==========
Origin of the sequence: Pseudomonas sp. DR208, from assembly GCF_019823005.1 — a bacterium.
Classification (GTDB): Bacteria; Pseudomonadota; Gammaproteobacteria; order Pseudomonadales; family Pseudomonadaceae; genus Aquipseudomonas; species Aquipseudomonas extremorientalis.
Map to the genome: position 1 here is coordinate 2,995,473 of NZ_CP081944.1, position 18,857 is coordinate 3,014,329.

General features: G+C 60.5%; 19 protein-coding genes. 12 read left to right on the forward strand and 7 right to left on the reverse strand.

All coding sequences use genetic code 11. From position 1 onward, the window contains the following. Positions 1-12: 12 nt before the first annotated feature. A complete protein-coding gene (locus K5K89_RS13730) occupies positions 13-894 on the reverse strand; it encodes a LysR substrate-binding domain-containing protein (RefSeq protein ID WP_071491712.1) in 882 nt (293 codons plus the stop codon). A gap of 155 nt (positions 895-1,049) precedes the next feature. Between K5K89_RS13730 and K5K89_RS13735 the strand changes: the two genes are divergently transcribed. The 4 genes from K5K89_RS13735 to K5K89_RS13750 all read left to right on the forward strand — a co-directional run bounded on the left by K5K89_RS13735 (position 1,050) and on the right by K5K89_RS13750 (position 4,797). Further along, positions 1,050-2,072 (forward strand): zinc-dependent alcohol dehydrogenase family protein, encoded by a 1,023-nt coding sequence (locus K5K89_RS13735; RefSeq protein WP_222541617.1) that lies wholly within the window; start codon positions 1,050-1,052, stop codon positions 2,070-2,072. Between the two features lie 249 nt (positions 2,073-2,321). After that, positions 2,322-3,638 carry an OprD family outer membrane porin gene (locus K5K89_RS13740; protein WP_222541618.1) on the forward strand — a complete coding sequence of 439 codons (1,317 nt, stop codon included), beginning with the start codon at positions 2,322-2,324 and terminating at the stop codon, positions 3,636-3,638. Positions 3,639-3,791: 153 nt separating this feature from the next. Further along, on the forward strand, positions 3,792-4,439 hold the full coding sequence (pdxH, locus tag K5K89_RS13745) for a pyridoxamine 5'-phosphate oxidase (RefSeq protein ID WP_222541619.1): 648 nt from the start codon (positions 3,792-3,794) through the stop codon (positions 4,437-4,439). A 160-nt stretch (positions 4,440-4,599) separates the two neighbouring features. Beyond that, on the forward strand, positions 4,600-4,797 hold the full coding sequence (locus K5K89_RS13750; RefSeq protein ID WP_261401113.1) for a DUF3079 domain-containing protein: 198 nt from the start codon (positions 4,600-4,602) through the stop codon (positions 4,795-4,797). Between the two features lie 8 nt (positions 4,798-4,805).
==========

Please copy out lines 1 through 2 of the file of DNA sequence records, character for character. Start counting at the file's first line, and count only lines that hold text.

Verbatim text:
Origin of the sequence: Pseudomonas sp. DR208, from assembly GCF_019823005.1 — a bacterium.
Classification (GTDB): Bacteria; Pseudomonadota; Gammaproteobacteria; order Pseudomonadales; family Pseudomonadaceae; genus Aquipseudomonas; species Aquipseudomonas extremorientalis.